SAUL LOEB/AFP/Getty Images

Republicans know we’re in a crisis. They just don’t care.

The revelations that Donald Trump is looking for dirt on Robert Mueller and his team to undermine the special counsel’s investigation, and that Trump is also considering using his pardon power to protect himself and his associates from any legal fallout, constitute the latest evidence that Trump is seeking to put himself beyond the reach of the law. An adviser told The Washington Post“This is not in the context of, ‘I can’t wait to pardon myself,’” a denial that sure sounds like the president can’t wait to pardon himself. The New Republic’s Brian Beutler puts the situation most simply: “We’re on the brink of an authoritarian crisis.”  

Looming over the investigation is the possibility that Trump might just fire Mueller. Congressional Republicans have responded to this rolling scandal in typical fashion: They might have some critical words for the president on background, but they have been reluctant to take a firm stand in public. Buzzfeed’s Emma Loop asked Republican senators on Thursday whether Trump firing Mueller would be a mistake. Senate Intelligence Committee Chair Richard Burr said, “I don’t think the president can fire Bob Mueller.” Senator Thom Tillis said, “Whether or not it’s a mistake, I won’t—I don’t think I’ll gauge that.” Senator Richard Shelby brushed the question off because, “that’s speculation.” Only Senator Marco Rubio could muster up a “yes it would be a mistake.”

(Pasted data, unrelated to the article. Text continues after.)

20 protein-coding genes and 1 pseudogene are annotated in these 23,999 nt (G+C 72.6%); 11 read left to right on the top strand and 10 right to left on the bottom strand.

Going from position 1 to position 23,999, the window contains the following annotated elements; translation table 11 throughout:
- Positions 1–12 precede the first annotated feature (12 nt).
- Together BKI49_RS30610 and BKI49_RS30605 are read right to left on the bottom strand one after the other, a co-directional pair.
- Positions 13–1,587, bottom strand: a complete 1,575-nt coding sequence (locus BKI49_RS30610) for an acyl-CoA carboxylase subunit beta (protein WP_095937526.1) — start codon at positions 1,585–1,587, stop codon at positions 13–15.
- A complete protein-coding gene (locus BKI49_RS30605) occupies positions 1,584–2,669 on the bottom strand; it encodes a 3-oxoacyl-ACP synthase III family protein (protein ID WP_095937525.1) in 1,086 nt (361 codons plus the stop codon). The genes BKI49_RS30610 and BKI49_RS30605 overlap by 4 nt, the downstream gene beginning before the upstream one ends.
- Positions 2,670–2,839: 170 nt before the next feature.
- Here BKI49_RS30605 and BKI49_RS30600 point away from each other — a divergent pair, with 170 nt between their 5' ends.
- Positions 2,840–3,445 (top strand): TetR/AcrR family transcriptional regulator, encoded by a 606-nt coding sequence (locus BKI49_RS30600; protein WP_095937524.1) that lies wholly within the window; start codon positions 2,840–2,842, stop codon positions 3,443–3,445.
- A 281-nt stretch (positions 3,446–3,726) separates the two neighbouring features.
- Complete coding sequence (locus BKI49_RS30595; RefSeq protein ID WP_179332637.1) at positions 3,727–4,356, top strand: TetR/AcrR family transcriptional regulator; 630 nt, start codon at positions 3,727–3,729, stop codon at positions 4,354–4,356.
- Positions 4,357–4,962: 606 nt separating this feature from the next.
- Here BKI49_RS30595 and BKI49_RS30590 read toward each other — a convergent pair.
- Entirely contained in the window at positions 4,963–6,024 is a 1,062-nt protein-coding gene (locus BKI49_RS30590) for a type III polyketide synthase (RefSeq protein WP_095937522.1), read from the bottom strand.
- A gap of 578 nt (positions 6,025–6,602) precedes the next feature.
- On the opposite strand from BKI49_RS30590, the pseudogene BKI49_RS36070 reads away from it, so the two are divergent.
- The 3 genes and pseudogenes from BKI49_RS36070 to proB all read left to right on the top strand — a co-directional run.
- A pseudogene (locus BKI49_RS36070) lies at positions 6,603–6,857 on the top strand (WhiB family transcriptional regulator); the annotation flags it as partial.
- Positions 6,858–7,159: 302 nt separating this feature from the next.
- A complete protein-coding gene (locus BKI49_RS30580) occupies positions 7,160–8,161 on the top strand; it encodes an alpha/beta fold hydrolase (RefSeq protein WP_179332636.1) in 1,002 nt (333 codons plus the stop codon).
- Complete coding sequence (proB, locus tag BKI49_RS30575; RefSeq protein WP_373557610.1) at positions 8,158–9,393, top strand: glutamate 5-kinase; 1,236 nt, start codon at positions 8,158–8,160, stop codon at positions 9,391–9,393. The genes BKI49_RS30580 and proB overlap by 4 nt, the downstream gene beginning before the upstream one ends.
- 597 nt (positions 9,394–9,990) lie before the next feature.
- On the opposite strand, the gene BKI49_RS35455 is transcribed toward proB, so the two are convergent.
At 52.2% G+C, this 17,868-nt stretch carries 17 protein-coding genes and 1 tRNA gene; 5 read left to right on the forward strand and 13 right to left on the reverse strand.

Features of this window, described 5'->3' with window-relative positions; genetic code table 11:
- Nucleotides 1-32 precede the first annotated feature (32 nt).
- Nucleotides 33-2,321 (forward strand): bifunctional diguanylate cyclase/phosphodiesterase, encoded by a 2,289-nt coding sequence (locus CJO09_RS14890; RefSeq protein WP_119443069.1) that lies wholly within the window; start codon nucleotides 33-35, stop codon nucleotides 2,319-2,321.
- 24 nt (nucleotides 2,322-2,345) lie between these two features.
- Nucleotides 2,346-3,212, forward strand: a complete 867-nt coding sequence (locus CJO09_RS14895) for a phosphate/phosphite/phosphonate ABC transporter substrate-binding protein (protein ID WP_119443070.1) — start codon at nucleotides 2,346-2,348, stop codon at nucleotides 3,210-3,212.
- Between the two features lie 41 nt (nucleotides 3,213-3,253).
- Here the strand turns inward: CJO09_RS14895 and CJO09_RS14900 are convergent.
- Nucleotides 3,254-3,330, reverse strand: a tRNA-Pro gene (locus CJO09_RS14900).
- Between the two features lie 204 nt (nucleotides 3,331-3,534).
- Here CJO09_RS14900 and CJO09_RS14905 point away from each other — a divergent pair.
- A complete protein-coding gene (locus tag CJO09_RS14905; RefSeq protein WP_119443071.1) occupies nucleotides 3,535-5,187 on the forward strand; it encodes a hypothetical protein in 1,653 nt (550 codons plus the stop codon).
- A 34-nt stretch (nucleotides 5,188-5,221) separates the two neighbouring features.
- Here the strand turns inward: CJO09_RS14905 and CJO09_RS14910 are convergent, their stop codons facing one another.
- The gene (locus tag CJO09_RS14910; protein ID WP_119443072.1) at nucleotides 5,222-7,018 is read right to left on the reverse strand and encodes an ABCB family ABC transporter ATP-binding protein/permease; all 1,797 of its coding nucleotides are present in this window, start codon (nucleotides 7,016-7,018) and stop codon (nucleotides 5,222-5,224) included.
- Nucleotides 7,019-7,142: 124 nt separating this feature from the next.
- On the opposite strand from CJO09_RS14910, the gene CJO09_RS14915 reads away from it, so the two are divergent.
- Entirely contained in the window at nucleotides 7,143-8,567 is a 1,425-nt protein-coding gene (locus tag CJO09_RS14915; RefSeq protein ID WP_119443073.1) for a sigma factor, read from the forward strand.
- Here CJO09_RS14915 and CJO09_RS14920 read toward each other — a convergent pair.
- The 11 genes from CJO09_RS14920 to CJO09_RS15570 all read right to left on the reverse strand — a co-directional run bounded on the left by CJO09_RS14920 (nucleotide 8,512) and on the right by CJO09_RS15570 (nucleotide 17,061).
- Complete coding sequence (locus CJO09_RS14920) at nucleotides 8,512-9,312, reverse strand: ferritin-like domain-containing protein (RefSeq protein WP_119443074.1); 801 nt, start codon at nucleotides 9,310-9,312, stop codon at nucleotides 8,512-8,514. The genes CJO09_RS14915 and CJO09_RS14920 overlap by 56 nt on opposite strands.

On background, however, three senators had some harsher criticisms of Trump. As CNN reports, one senator called Trump’s interview earlier this week with The New York Times, in which he essentially warned Mueller not to investigate his personal finances, “pretty disturbing,” and acknowledged that Trump “willfully disregards the fact that the attorney general and law enforcement in general—they are not his personal lawyers to defend and protect him.” Another told CNN, “Any thought of firing the special counsel is chilling. It’s chilling. That’s all you can say.” A third remarked, “You’ve got a special counsel. Let the individual do his work. Don’t comment. Don’t interfere.” Only Senator Susan Collins went on the record to say, “It would be catastrophic if the president were to fire the special counsel.” 

It has been clear for a long time now that Republicans will allow Trump to do all kinds of damage as long as they can get their legislative agenda through. They clearly know this is a crisis of historical proportions—but what’s the rule of law compared to a tax cut for the rich?